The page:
A couple of months ago, I was sexually assaulted in the Bronx and don’t want to tell you about it. I want you to like the Bronx as much as I do, despite — and because of, sometimes — its grit. But I want to be honest about the intricacies of doing what I do, so here it is:
I could say it was a weekday after work around 3 p.m. in the sun, but that doesn’t matter. I could say that I was grabbed from behind and forced to the deserted ground by a big man, that I had a box cutter held to my ribs with such intensity that it took a month for the marks to fade, that my face took on a purplish tan of bruises, cuts, blood, that I went limp under his body until I could kick and knock my way out with my head and legs, that it seems dizzying to type all of this but it’s easier to do all in one long sentence. I’d like to feign nonchalance and say that I can defend myself. I know that’s silly to say. Things could have turned out differently.
"Shut up, you stupid cunt."
I ran, I think. I ran, but I don’t remember. There was bricks and shrubs and limping. Maybe I should remember.
I rode the subway downtown and switched to another train home. People in the Bronx didn’t pay attention. People in Manhattan stared, yet avoided my eyes. I realized my phone was gone.
"Scream and see what happens to you."
What happened to me was foreign in the world I had returned to, in the safety of my neighborhood in Queens.
I couldn’t close my jaw right.
"Bitch, you say one word, this knife hit the ground through you."
I made up a story afterwards for people that had to see me, largely because I didn’t want anyone to know. I could hear the voices going on about safety, how foolish I am to ever be walking in the South Bronx alone, despite my working there and wanting to enjoy the neighborhood. How, I, as a woman, need to be vigilant, that people there are dangerous. Saying something negative about the area seemed a betrayal, but here I was, unable to stand under the shower spray for weeks without wincing, losing the ability of good dreams.
The neighborhood I so love has a myriad of problems, among them a commonplace violence that is near cultural and that, at times, runs amok. Things are stolen and sold: sex, money and drugs. It’s lovely too, with its soul and its hydrants in the summer and expressive, colorful population.
There seems to be sides to the media — exposition of the streets’ darkness and a reactive, combative effort to show scenes of lightness, of beauty. But things are ambiguous. The neighborhood improves, but it staggers in its strides towards normalcy.
It’s true, what happened to me could happen anywhere, but it’s more likely to happen in certain parts of the Bronx. Violence has infiltrated and woven into large segments of the community, and things need to be fixed. It doesn’t mean the area is worth holistically fearing. On the contrary, it’s worth understanding.
"Don’t even look at me, bitch."
Afterwards, not knowing what else to do, I went to Hunts Point. People looked me in the eye there, expressed outrage, defense and an innate understanding, though I didn’t say what had happened. To them, my face wasn’t a surprise but something of a fact of life. “You show me who did this. You know I’d go back to Rikers for you.”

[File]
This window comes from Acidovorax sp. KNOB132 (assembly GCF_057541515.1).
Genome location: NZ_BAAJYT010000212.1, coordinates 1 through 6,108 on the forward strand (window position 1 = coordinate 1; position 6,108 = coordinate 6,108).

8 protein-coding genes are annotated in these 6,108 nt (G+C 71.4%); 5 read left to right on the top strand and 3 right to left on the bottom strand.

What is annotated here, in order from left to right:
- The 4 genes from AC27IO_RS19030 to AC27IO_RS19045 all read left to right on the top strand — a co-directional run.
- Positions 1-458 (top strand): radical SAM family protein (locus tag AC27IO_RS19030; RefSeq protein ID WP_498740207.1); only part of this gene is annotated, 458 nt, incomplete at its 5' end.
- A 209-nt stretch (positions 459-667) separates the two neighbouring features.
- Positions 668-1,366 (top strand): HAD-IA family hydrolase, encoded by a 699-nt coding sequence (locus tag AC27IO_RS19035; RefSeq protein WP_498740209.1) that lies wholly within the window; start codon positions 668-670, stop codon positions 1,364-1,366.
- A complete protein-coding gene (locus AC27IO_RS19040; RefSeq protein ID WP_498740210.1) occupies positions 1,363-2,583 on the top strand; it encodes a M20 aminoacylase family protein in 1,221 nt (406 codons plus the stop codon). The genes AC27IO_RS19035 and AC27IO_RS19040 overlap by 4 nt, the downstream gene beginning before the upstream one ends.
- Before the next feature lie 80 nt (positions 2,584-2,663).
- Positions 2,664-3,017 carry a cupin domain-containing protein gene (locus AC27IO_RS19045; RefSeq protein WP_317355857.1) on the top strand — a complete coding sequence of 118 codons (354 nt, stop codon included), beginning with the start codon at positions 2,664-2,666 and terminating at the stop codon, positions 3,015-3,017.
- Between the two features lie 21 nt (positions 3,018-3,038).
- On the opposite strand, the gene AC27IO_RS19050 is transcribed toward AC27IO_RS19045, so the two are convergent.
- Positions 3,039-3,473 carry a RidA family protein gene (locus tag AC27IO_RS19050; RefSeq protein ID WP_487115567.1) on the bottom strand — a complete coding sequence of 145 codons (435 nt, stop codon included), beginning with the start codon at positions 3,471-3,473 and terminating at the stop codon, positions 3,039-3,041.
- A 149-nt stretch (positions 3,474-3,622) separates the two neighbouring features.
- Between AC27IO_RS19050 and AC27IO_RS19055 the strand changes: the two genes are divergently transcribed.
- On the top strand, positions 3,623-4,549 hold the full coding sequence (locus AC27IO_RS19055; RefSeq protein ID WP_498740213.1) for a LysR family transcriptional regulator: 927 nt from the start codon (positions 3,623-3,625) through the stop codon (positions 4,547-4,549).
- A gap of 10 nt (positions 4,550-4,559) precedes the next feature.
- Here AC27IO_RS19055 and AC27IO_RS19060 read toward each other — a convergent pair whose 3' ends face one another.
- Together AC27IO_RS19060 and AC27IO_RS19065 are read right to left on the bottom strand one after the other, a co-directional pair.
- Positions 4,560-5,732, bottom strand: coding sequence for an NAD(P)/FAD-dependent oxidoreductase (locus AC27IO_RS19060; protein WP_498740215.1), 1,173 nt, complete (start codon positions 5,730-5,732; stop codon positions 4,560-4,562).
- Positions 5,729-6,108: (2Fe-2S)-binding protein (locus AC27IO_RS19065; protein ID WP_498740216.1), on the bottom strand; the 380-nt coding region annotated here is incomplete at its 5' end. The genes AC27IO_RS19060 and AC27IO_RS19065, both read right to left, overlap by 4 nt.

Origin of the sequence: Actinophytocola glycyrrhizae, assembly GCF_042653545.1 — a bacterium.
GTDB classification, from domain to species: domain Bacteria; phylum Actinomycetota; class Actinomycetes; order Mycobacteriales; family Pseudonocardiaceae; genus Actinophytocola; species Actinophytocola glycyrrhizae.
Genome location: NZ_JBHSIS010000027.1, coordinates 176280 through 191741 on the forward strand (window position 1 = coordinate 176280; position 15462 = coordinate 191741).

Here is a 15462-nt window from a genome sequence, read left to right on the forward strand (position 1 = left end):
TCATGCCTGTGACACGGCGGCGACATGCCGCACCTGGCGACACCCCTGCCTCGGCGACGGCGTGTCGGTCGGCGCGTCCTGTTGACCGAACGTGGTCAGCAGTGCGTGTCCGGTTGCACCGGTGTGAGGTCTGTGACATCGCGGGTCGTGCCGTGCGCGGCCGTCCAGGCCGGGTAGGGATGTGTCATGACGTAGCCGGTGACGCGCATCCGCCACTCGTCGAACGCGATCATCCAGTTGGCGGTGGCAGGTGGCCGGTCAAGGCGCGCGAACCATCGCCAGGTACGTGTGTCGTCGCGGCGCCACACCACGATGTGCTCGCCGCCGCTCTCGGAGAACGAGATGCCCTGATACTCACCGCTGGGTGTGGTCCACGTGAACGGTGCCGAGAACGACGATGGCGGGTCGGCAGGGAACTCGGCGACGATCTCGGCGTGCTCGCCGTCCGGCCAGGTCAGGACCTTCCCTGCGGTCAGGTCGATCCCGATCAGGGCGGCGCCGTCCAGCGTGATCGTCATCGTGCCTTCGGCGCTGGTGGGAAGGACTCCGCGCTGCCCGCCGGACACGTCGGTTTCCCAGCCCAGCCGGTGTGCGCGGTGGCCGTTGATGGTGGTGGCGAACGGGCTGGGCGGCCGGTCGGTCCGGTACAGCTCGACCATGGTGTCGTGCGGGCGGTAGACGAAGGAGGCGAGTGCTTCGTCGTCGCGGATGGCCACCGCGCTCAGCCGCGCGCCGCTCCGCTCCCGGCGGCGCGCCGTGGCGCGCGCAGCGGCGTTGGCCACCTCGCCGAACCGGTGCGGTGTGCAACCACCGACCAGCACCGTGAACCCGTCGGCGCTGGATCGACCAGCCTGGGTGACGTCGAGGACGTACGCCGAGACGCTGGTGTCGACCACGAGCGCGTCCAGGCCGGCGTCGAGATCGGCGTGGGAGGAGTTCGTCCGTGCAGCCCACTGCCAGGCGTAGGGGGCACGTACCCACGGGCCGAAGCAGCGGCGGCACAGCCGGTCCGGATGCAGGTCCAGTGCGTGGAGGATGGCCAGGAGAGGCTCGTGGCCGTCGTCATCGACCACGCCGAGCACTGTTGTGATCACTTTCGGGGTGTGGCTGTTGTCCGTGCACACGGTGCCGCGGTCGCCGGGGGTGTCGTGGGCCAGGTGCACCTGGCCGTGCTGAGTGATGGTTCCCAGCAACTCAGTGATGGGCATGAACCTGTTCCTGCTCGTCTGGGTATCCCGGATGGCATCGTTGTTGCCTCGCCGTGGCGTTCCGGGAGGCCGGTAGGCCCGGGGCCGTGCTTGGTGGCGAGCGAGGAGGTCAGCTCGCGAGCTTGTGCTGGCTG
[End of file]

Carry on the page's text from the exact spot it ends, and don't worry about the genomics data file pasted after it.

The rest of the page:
The response was a very Bronx-like thing, to become irate and to move on, the attitude and reality in a place where solutions aren’t easy to find.
I felt a skim of the risk that people there have grown up beneath and periodically face, things about which they have to worry for themselves or for their wives or children. The point of my writing this isn’t about me, but about a swab taken from the life of a neighborhood.
By coincidence, soon afterwards I received a letter, part of which reads as follows:
Hi, Cassie. I’m writing to you on behalf of a friend of mine who’s currently studying photography in Manhattan. She’s really interested in photojournalism and bringing awareness to issues of poverty and injustice that are so prevalent in so much of New York City, and yet so often get ignored. Her main barrier in pursuing this is fear and insecurity stemming from her status as a young woman. I was wondering if you had any advice on how you, as a female, overcame the stereotypes of violence and danger in order to commit to working in the more invisible areas of the city, like Hunts Point. I would really appreciate if you had any advice I could share with her, because the world really needs more people willing to show the truth!
This letter sat mutely in my inbox for a week before I could reply. What to say, after all this. I couldn’t, in right mind, blindly cheer for another woman to do something similar. I still can’t. I recounted a small bit of what had happened to me, and I never heard from her again. That, to me, was tragic, that someone who might have been impassioned instead was lost.
But we have to admit what can happen and what does happen and be willing to fight for something beyond it. What I felt was minimal, something briefly dealt to a wisp passing through. The community feels it all.
In the end, my message to the young student, and to you, is this: Don’t be scared. Don’t nurture your fear for a neighborhood you know little about. Be willing to love and support an area and to make and encourage positive growth. In other words, respect it. I had a scuffle— they have thousands. Realize that your fear and what you’ve been told to believe about a place is symptomatic of both its problems and what gossip has cultivated. Communication about the issues is weak, which you know because you want to get into talking about them. Work for what you believe in in a way that fits you, and push yourself. Take care, always, but fucking fight because it’s for something.